# Math Help - Easy Galois Theory Questions

1. ## Easy Galois Theory Questions

Using permutation group notation:

Question 1: Is e, (12)(34), (13)(24), (14)(23) a representation of C2 x C2? [Note C2 = cyclic group of order 2.]

Question 2: Is C2 x C2 the group of symmetries of the following 4 numbers (viewed as roots of a polynomial with coefficients in Z)?
1-sqrt(2)
1+sqrt(2)
1-sqrt(3)
1+sqrt(3)

Question 3: If the above 2 assertions are correct, then can I conclude that C2 x C2 is the Galois Group of the polynomial:
(x^2 - 2x - 1)(x^2 - 2x - 2) = (x^4 - 4x^3 +x^2 + 6x + 2)?

(since the first quadratic has (as roots) the first 2 numbers listed, and the 2nd
quadratic has the latter 2)

2. ## Re: Easy Galois Theory Questions

Originally Posted by qmech
Using permutation group notation:

Question 1: Is e, (12)(34), (13)(24), (14)(23) a representation of C2 x C2? [Note C2 = cyclic group of order 2.]

Question 2: Is C2 x C2 the group of symmetries of the following 4 numbers (viewed as roots of a polynomial with coefficients in Z)?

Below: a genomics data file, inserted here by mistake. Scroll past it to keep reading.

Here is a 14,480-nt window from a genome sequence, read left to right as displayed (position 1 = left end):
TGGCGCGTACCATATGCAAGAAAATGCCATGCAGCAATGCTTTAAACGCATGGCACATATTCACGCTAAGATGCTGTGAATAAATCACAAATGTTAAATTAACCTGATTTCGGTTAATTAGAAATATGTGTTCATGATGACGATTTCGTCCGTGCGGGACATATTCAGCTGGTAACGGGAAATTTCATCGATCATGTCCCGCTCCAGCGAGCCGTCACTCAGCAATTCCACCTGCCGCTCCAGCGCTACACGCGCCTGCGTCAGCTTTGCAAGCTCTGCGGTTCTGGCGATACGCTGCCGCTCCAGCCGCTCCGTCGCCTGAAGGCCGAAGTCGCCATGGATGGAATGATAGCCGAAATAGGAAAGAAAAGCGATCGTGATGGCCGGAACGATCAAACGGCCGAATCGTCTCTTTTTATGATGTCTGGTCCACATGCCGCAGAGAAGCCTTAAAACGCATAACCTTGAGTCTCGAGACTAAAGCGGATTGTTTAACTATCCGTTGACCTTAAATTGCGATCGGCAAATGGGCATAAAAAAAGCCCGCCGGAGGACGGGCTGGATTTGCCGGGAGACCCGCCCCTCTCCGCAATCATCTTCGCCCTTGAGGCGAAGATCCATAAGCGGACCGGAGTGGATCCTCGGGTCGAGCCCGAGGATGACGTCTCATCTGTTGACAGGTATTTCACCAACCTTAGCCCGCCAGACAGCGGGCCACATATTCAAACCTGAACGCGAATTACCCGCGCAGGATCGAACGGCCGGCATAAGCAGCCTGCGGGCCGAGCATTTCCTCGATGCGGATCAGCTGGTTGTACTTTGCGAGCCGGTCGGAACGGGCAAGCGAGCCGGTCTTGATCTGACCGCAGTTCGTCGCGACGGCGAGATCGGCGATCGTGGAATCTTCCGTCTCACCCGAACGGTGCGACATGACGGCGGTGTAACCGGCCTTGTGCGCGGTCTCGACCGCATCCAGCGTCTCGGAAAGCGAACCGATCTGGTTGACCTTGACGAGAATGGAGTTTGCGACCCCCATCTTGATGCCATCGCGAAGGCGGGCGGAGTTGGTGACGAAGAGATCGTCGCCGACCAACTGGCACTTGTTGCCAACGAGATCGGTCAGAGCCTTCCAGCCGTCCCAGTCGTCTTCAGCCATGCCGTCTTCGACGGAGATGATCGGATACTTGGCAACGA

1-sqrt(2)
1+sqrt(2)
1-sqrt(3)
1+sqrt(3)

Question 3: If the above 2 assertions are correct, then can I conclude that C2 x C2 is the Galois Group of the polynomial:
(x^2 - 2x - 1)(x^2 - 2x - 2) = (x^4 - 4x^3 +x^2 + 6x + 2)?

(since the first quadratic has (as roots) the first 2 numbers listed, and the 2nd
quadratic has the latter 2)
Why don't we work through this together? So, for Question 1 I'll assume the set of four elements of $S_4$ form a subgroup, call it $H$. We know from basic group theory that any group of order $p^2$ for prime $p$ is abelian, and so $H$ is abelian. But, by first principles (or the FTFGAG) we may conclude that $H\cong \mathbb{Z}_4,\mathbb{Z}_2^2$, clearly the deciding factor is whether there is an element of order $4$ or not. Is there?

3. ## Re: Easy Galois Theory Questions

There is no element of order 4. All the permutations listed in Q1 are of order 2.
For instance: (12)(34)(12)(34) = e.
This multiplication (12)(34)(14)(23) = (13)(24) shows that these elements act like a group.

I'm pretty confident about Q1 because I can multiply things out explicitly. The heart of my question is Q2 and Q3.